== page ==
Jennifer Larmore; Bruce Ford; Simone Alaimo; Alessandro Corbelli; Orchestra and Choirs of the Opera National de Paris; Bruno Campanella
ArtHaus Musik 107 127
Rossini’s first major success in 1813, in Venice, an opera the 21 year old composer dashed off in a month, is now available in at least 3 video performances. Although the one from the Met in 1983 with Marilyn Horne is still a strong contender, this production in 1998 by Andrei Serban from the resplendent Palais Garnier opera house must take precedence with its imaginative new stage production and high musical values.
How to describe it? Certainly not ‘operatic’ in the traditional sense and perhaps influenced by Broadway with constant, sometimes acrobatic movement, dazzling primary colours and grotesque, oversize, cartoonish features that may overwhelm the audience at first, but will become hugely entertaining as the performance unfolds.
A comic masterwork through and through, it is in this opera that Rossini first devised one of his unique Act 1 finales “Pria di dividerci da voi, signore” where 7 different voices mix and create total pandemonium.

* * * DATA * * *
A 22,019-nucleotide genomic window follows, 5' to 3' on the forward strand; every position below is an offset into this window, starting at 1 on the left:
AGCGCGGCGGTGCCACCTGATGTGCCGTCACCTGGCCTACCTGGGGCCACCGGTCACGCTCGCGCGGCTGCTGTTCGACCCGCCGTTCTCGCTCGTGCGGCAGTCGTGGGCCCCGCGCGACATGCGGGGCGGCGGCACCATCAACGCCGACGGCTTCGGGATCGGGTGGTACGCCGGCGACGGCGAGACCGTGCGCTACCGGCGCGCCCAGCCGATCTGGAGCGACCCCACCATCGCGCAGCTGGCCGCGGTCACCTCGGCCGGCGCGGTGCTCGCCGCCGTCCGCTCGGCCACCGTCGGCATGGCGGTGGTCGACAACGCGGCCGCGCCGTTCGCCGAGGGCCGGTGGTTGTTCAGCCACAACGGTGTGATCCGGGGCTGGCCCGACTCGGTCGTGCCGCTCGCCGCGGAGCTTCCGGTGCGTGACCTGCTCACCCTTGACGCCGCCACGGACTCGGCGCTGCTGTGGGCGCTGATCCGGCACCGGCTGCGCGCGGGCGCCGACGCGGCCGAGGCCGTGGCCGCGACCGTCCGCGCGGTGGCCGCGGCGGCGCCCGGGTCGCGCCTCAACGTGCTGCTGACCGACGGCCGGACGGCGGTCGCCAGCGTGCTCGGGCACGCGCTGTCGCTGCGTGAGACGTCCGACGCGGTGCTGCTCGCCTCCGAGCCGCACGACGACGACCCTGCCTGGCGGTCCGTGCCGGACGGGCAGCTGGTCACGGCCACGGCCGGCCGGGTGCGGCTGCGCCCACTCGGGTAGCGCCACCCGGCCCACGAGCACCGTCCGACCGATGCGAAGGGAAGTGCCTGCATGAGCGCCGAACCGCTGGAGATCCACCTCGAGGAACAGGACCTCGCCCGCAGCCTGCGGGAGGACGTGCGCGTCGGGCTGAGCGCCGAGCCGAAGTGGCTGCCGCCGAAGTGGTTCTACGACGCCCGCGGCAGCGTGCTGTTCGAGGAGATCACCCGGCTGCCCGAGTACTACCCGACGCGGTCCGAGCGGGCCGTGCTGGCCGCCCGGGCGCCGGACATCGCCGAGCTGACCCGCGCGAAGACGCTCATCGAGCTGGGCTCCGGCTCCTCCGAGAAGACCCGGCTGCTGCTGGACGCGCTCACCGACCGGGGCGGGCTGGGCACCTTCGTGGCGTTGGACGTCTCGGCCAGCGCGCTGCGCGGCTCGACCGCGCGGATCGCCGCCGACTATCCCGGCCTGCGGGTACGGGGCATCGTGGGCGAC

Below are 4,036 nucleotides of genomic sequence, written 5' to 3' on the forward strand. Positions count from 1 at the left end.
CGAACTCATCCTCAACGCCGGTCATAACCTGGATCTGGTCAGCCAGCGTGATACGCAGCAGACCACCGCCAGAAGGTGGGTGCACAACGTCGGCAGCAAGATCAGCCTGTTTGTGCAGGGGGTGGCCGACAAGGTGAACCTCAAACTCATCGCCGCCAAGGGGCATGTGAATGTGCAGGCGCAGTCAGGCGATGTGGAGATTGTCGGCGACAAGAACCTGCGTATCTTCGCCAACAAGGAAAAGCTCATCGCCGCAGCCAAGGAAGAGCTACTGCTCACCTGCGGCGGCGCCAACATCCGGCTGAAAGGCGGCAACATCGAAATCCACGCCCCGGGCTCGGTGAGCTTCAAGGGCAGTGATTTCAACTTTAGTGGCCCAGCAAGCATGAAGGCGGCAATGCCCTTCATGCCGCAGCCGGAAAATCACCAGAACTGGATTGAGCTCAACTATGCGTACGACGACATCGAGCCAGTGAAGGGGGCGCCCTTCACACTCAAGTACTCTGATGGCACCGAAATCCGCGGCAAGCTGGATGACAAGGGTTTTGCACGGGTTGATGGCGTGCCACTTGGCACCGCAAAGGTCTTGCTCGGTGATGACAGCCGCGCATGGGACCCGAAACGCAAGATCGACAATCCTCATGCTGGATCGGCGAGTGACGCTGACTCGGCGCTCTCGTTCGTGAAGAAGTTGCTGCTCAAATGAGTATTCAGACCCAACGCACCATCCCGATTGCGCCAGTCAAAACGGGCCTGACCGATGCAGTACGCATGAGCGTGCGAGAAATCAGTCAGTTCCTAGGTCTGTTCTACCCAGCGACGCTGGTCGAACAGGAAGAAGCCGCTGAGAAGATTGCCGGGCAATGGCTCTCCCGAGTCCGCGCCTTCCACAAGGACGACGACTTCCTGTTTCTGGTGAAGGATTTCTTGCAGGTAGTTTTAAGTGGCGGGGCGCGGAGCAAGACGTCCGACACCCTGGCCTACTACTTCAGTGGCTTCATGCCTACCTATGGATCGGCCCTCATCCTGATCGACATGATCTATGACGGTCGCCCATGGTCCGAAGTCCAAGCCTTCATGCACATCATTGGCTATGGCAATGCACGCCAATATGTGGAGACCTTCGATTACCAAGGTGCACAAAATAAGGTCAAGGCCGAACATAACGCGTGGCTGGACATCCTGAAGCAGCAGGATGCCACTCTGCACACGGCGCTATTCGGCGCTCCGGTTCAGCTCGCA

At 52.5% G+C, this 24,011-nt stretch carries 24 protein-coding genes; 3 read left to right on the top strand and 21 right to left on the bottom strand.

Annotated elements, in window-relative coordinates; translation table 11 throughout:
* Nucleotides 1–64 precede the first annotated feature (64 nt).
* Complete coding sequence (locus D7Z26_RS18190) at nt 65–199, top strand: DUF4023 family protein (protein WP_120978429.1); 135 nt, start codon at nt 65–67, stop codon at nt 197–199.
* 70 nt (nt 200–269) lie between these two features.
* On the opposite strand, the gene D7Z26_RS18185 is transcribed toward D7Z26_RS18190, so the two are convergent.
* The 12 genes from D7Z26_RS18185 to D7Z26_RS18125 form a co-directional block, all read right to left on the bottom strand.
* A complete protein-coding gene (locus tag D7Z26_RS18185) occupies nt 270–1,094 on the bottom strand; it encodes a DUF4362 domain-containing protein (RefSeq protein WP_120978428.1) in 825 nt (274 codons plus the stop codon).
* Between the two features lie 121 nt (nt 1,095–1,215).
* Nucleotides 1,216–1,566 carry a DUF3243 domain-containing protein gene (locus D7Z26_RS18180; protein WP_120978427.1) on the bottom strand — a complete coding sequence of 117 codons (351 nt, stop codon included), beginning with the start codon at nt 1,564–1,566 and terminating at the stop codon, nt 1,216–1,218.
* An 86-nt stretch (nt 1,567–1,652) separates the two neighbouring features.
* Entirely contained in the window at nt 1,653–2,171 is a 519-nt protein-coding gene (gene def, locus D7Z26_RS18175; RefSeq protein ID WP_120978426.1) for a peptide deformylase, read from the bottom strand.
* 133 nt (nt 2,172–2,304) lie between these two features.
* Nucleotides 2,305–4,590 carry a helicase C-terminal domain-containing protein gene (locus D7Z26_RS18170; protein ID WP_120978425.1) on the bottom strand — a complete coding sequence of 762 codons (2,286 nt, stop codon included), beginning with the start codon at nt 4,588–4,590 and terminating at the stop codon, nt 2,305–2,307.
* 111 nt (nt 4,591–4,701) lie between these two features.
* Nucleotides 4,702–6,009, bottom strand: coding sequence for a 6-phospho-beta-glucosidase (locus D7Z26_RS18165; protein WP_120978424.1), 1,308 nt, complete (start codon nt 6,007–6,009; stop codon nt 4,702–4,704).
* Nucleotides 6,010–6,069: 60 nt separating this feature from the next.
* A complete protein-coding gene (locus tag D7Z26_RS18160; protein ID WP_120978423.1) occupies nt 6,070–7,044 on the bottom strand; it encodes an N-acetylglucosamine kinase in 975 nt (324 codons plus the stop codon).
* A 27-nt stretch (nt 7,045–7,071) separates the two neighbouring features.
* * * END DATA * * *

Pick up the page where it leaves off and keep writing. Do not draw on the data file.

The superb cast includes the protagonist American mezzo Jennifer Larmore who truly inherits the role from Marilyn Horne with comic, spontaneous acting, a wonderful voice and a stunning stage presence. I am not saying she steals the show because bass buffo Simone Alaimo as the Bey of Algiers hopelessly pining for her is even more hilarious and the pair of them with a strong chemistry simply take the bit and run with it. Necessary to complete the triangle the tenor Bruce Ford looks refreshingly different from the typical insipid Rossini tenor with his bushy hair, a beard and build that makes him believable as a lover to the likes of Ms Larmore. Being a famous Rossini tenor he copes magnificently with the florid, high tessituras of his part. Italian conductor Bruno Campanella has the perfect feel for Rossini with ideal tempi and a light, sensitive touch. He outshines James Levine of the competing set.